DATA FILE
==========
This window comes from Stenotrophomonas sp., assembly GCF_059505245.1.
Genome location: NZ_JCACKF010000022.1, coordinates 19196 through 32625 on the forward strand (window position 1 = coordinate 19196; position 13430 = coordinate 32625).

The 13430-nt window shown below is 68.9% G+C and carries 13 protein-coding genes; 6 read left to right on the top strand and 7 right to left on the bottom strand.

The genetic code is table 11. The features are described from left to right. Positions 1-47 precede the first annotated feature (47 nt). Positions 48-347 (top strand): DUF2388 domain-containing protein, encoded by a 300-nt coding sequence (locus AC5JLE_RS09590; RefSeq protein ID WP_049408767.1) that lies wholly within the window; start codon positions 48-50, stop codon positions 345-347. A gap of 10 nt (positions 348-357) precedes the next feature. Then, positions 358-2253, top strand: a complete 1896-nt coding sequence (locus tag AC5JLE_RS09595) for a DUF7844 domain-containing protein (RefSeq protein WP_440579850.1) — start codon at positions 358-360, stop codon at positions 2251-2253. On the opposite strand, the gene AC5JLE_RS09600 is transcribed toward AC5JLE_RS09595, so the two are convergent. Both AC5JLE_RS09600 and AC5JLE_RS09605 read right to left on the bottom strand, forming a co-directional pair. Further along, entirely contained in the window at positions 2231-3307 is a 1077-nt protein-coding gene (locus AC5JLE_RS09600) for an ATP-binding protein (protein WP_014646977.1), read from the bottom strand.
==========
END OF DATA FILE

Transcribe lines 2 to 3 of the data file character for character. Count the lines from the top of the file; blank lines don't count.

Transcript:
Genome location: NZ_JCACKF010000022.1, coordinates 19196 through 32625 on the forward strand (window position 1 = coordinate 19196; position 13430 = coordinate 32625).

The 13430-nt window shown below is 68.9% G+C and carries 13 protein-coding genes; 6 read left to right on the top strand and 7 right to left on the bottom strand.